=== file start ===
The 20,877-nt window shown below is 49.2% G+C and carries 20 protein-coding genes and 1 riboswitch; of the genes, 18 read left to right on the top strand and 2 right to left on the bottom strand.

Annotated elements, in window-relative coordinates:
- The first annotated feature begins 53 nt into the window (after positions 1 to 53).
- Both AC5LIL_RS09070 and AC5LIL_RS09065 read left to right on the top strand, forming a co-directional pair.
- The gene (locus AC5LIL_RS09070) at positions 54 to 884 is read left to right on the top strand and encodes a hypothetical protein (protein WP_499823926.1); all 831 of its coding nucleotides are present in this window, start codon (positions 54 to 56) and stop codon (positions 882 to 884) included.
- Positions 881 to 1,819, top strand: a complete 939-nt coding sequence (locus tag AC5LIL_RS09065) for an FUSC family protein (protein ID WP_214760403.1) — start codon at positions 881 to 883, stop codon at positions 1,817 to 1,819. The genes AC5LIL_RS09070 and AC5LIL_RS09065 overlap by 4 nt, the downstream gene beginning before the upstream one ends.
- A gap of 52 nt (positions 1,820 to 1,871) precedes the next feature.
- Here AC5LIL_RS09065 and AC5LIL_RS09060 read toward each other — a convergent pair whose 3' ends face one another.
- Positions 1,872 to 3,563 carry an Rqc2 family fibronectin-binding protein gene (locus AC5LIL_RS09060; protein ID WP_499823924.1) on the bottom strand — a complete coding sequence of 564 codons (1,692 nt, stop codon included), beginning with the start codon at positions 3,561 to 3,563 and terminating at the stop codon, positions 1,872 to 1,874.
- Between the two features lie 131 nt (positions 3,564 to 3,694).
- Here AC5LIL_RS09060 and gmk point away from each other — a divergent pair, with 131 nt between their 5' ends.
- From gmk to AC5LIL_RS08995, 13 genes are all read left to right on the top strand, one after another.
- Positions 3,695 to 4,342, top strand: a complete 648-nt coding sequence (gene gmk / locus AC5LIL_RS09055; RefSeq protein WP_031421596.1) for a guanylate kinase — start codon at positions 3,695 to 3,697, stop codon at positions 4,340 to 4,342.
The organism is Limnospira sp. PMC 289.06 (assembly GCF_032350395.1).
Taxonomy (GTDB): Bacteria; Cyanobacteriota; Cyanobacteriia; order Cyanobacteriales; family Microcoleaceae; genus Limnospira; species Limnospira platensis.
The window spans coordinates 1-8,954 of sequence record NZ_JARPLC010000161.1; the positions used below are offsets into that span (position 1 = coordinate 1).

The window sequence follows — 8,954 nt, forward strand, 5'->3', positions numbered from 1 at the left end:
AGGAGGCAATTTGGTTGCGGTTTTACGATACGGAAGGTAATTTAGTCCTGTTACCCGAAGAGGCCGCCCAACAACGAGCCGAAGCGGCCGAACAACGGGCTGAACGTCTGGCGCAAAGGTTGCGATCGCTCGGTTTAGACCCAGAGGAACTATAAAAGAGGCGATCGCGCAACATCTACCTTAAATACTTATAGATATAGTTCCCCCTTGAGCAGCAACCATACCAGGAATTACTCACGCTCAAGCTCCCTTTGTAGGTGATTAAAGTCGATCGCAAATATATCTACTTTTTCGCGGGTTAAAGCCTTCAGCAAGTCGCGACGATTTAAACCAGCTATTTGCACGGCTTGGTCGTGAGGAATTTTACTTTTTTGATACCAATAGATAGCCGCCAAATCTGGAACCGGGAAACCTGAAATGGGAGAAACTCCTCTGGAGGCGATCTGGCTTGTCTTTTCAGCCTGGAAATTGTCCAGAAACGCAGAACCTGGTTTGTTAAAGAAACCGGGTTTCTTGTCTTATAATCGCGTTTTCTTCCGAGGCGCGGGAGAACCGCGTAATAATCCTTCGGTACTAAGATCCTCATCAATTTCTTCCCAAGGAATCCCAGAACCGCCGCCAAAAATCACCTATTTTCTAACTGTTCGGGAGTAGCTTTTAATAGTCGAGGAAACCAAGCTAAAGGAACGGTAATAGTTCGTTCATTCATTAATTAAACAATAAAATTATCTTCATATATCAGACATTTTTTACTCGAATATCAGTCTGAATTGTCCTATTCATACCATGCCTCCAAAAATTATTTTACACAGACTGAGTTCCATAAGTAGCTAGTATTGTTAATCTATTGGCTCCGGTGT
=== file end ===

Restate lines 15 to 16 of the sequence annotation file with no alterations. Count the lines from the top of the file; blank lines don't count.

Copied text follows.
Taxonomy (GTDB): Bacteria; Cyanobacteriota; Cyanobacteriia; order Cyanobacteriales; family Microcoleaceae; genus Limnospira; species Limnospira platensis.
The window spans coordinates 1-8,954 of sequence record NZ_JARPLC010000161.1; the positions used below are offsets into that span (position 1 = coordinate 1).